Proposal Writing TipsTips for writing suggestions
Application tips and advice
Give a face-to-face period of one months before the period of the awarding agent - it always lasts longer than you think to shine the proposal. Take a look at the most recent scholarship holders and the title of their projects: Do they endorse the kind of work you are suggesting? If necessary, please notify people for arbitrator notices, letter of assistance or letter of undertaking as early as possible - give them enough notice to include them in their diaries.
If possible, look at past success stories (call the programme manager or the Office of Grants). Encourage your fellow Members - from other areas too - to consider and criticise your proposal. Receive information about the grant and the fellowship. The employees of the funding office will be pleased to give you feedbacks from the point of views of the funding agent.
If you are in any doubts, please consult the person responsible for the programme to obtain an answer to your question. Don't give up if your proposal is not financed on your first try; ask for the expert's comment and use it on your second try. Grent Writing is utilityistic, not creativ (the creativeness lies in the conception of the project).
Restrict the use of offers - they take up precious room that should be used to describe the product. Seek clarification - your proposal must be comprehensible to trained laypersons, but also to any expert who could be in the peer group. Carefully reread each of the words in the RFP (Program Notice or RFP ), mark important points, and then reread them.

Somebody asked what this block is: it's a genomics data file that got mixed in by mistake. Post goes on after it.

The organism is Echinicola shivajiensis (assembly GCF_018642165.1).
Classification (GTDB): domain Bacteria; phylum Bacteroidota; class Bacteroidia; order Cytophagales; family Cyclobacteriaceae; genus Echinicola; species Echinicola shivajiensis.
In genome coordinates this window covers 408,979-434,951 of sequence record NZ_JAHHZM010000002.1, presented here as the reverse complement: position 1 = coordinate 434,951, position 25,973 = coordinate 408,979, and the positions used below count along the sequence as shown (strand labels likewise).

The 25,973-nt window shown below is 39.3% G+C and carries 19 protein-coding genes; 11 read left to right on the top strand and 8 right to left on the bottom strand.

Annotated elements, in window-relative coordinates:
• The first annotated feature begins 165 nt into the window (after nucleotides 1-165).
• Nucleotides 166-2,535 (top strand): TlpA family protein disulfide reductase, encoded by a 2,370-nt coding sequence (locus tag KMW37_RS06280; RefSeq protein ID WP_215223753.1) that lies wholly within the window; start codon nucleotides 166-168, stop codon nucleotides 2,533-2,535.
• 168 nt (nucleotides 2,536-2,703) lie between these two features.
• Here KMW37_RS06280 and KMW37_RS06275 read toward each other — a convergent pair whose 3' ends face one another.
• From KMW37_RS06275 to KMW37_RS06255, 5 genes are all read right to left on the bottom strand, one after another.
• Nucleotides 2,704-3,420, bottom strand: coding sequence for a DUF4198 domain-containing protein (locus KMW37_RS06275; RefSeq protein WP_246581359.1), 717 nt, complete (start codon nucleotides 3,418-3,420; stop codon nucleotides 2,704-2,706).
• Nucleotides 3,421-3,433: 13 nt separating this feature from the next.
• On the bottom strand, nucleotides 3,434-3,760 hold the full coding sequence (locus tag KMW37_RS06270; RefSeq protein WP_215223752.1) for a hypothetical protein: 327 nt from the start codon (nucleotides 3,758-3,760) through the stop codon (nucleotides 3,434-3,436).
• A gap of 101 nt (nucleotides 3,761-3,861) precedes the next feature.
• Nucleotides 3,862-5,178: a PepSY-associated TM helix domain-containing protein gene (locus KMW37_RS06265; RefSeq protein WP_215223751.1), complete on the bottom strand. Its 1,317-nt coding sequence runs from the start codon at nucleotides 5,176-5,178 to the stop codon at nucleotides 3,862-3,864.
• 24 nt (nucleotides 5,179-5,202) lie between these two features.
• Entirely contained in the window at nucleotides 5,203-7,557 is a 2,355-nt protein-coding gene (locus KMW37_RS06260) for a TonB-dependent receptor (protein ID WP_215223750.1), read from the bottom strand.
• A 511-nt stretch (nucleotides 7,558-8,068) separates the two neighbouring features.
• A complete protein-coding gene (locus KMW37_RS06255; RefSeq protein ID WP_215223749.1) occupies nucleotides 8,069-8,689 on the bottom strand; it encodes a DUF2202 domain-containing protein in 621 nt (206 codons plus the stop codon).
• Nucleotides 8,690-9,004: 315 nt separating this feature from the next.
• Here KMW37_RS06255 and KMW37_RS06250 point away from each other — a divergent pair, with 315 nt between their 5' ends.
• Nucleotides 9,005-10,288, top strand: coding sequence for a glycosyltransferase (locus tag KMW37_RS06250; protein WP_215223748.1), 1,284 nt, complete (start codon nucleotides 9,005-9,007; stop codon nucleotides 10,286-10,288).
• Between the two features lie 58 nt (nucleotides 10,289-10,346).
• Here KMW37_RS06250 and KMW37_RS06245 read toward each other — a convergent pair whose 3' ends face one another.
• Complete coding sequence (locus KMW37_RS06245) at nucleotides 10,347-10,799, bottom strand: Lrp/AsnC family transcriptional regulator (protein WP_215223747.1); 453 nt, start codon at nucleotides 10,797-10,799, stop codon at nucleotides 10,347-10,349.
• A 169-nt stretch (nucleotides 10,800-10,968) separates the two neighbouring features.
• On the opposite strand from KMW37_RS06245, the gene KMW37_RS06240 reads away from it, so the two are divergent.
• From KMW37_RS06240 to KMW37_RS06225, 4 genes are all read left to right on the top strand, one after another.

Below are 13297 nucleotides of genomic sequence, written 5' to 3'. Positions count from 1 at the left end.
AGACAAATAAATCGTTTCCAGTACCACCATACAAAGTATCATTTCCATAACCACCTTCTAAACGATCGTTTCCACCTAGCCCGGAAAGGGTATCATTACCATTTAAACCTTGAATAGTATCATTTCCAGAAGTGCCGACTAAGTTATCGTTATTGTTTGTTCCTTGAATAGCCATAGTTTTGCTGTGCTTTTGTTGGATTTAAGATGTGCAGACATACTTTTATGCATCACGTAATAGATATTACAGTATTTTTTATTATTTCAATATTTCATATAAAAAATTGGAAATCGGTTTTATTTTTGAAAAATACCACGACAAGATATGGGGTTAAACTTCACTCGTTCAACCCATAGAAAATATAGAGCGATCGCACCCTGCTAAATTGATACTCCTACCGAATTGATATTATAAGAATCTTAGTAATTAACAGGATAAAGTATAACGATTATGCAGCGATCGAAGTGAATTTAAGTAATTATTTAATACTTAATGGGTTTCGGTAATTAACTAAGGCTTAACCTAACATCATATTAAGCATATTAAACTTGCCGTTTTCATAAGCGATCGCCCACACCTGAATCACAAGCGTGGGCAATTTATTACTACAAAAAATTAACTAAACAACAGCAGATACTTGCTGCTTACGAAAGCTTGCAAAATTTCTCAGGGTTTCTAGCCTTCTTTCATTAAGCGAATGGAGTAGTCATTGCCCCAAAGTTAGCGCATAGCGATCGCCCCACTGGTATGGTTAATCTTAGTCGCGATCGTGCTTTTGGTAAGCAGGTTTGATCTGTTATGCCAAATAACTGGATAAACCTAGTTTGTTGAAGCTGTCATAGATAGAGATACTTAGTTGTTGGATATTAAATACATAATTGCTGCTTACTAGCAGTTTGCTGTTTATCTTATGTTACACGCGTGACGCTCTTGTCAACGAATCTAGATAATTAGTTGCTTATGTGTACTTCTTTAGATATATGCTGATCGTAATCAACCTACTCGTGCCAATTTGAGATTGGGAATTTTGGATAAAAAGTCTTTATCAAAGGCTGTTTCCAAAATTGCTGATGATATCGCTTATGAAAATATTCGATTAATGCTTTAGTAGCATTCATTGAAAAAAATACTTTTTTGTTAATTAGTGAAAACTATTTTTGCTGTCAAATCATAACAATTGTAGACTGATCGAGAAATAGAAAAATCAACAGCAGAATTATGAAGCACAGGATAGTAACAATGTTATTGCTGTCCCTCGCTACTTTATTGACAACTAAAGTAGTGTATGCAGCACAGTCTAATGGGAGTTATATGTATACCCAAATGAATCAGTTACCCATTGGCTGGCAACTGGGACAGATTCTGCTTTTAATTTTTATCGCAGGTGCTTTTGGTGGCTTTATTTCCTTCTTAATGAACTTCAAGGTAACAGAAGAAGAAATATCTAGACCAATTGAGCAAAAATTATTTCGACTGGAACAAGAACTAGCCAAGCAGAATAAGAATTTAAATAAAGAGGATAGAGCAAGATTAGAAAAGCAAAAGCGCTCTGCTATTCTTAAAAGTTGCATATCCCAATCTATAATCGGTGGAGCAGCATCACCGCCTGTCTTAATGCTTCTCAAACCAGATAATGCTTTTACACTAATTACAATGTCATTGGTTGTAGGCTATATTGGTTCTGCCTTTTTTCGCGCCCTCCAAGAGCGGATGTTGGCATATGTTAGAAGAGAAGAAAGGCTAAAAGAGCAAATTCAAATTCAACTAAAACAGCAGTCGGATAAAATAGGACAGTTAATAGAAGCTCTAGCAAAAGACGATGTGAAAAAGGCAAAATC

Describe your research projects as part of your overall research projects. Demonstrate the importance of your projects (not having done it before is not convincing enough). Remember that the evaluators want to see an "ordered mind" at work in your proposal. Refer to each point or criteria in the policies.
Show your acquaintance with the latest bibliography on your projects. Insert a timetable for your work; you would like to prove that the research you propose is practicable within the suggested time frame of the work. Make a sound by using the proactive rather than the inactive vote; your letter should mirror the trust in your projects and the financing ahead.
Have at least one panellist enthuse about your proposal - 50% of the suggestions are never debated. Think about giving a description (such as deadlines or locations) to help you make your work clear. Collaborate with the Office of Grants. Letter mail should appeal to your projects and your specific skills for implementation; a debate about your pedagogical skills is usually not very useful.
Remember that these mailings can help to remedy possible shortcomings in your proposal, such as the absence of a success story, the importance of research or the viability of the proposal.